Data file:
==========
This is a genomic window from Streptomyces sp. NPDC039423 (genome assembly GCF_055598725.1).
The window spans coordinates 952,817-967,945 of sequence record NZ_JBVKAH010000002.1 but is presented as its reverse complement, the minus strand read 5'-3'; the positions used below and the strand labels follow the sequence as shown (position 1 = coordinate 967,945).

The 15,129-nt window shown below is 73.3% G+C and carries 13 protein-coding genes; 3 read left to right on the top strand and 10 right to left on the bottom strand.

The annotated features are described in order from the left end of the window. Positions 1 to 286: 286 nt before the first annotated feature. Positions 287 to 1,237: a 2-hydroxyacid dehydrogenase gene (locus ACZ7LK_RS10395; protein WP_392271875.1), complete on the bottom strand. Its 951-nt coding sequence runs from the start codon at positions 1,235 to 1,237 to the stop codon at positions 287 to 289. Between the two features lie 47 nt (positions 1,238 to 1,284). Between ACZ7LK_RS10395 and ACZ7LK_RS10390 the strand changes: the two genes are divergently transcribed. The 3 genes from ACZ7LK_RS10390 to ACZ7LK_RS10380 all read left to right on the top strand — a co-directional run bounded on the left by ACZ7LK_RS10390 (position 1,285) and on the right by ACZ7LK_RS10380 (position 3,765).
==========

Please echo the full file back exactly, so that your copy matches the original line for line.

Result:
This is a genomic window from Streptomyces sp. NPDC039423 (genome assembly GCF_055598725.1).
The window spans coordinates 952,817-967,945 of sequence record NZ_JBVKAH010000002.1 but is presented as its reverse complement, the minus strand read 5'-3'; the positions used below and the strand labels follow the sequence as shown (position 1 = coordinate 967,945).

The 15,129-nt window shown below is 73.3% G+C and carries 13 protein-coding genes; 3 read left to right on the top strand and 10 right to left on the bottom strand.

The annotated features are described in order from the left end of the window. Positions 1 to 286: 286 nt before the first annotated feature. Positions 287 to 1,237: a 2-hydroxyacid dehydrogenase gene (locus ACZ7LK_RS10395; protein WP_392271875.1), complete on the bottom strand. Its 951-nt coding sequence runs from the start codon at positions 1,235 to 1,237 to the stop codon at positions 287 to 289. Between the two features lie 47 nt (positions 1,238 to 1,284). Between ACZ7LK_RS10395 and ACZ7LK_RS10390 the strand changes: the two genes are divergently transcribed. The 3 genes from ACZ7LK_RS10390 to ACZ7LK_RS10380 all read left to right on the top strand — a co-directional run bounded on the left by ACZ7LK_RS10390 (position 1,285) and on the right by ACZ7LK_RS10380 (position 3,765).